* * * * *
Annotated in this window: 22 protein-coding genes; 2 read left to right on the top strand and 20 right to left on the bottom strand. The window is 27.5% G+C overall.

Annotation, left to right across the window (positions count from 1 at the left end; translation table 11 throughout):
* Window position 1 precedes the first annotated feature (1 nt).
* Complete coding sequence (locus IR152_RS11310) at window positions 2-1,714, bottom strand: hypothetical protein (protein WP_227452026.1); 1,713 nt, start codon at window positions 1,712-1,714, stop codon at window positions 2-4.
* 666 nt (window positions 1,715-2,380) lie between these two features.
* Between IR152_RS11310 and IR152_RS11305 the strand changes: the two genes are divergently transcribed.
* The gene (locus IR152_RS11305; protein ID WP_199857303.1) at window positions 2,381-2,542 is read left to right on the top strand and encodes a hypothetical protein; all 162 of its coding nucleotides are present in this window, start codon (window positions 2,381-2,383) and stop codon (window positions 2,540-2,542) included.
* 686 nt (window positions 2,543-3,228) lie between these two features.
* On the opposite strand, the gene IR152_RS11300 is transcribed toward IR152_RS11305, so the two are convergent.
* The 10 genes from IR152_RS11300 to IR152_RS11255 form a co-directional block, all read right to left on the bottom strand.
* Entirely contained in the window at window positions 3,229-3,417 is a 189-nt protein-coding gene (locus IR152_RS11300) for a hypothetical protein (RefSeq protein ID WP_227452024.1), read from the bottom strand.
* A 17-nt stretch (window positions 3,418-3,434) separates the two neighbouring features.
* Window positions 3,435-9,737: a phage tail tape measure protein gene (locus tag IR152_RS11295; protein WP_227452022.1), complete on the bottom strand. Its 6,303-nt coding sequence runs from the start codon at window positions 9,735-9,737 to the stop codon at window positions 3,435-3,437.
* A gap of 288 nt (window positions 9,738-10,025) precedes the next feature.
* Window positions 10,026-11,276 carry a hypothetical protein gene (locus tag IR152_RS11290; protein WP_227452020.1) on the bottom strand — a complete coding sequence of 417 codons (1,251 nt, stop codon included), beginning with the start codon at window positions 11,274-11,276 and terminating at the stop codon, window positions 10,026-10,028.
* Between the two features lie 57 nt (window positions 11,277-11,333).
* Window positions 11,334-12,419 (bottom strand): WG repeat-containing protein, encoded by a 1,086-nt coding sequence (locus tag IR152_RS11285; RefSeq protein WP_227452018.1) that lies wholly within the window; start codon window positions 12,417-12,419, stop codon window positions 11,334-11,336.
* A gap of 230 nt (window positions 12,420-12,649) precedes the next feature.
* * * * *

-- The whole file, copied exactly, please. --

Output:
Annotated in this window: 22 protein-coding genes; 2 read left to right on the top strand and 20 right to left on the bottom strand. The window is 27.5% G+C overall.

Annotation, left to right across the window (positions count from 1 at the left end; translation table 11 throughout):
* Window position 1 precedes the first annotated feature (1 nt).
* Complete coding sequence (locus IR152_RS11310) at window positions 2-1,714, bottom strand: hypothetical protein (protein WP_227452026.1); 1,713 nt, start codon at window positions 1,712-1,714, stop codon at window positions 2-4.
* 666 nt (window positions 1,715-2,380) lie between these two features.
* Between IR152_RS11310 and IR152_RS11305 the strand changes: the two genes are divergently transcribed.
* The gene (locus IR152_RS11305; protein ID WP_199857303.1) at window positions 2,381-2,542 is read left to right on the top strand and encodes a hypothetical protein; all 162 of its coding nucleotides are present in this window, start codon (window positions 2,381-2,383) and stop codon (window positions 2,540-2,542) included.
* 686 nt (window positions 2,543-3,228) lie between these two features.
* On the opposite strand, the gene IR152_RS11300 is transcribed toward IR152_RS11305, so the two are convergent.
* The 10 genes from IR152_RS11300 to IR152_RS11255 form a co-directional block, all read right to left on the bottom strand.
* Entirely contained in the window at window positions 3,229-3,417 is a 189-nt protein-coding gene (locus IR152_RS11300) for a hypothetical protein (RefSeq protein ID WP_227452024.1), read from the bottom strand.
* A 17-nt stretch (window positions 3,418-3,434) separates the two neighbouring features.
* Window positions 3,435-9,737: a phage tail tape measure protein gene (locus tag IR152_RS11295; protein WP_227452022.1), complete on the bottom strand. Its 6,303-nt coding sequence runs from the start codon at window positions 9,735-9,737 to the stop codon at window positions 3,435-3,437.
* A gap of 288 nt (window positions 9,738-10,025) precedes the next feature.
* Window positions 10,026-11,276 carry a hypothetical protein gene (locus tag IR152_RS11290; protein WP_227452020.1) on the bottom strand — a complete coding sequence of 417 codons (1,251 nt, stop codon included), beginning with the start codon at window positions 11,274-11,276 and terminating at the stop codon, window positions 10,026-10,028.
* Between the two features lie 57 nt (window positions 11,277-11,333).
* Window positions 11,334-12,419 (bottom strand): WG repeat-containing protein, encoded by a 1,086-nt coding sequence (locus tag IR152_RS11285; RefSeq protein WP_227452018.1) that lies wholly within the window; start codon window positions 12,417-12,419, stop codon window positions 11,334-11,336.
* A gap of 230 nt (window positions 12,420-12,649) precedes the next feature.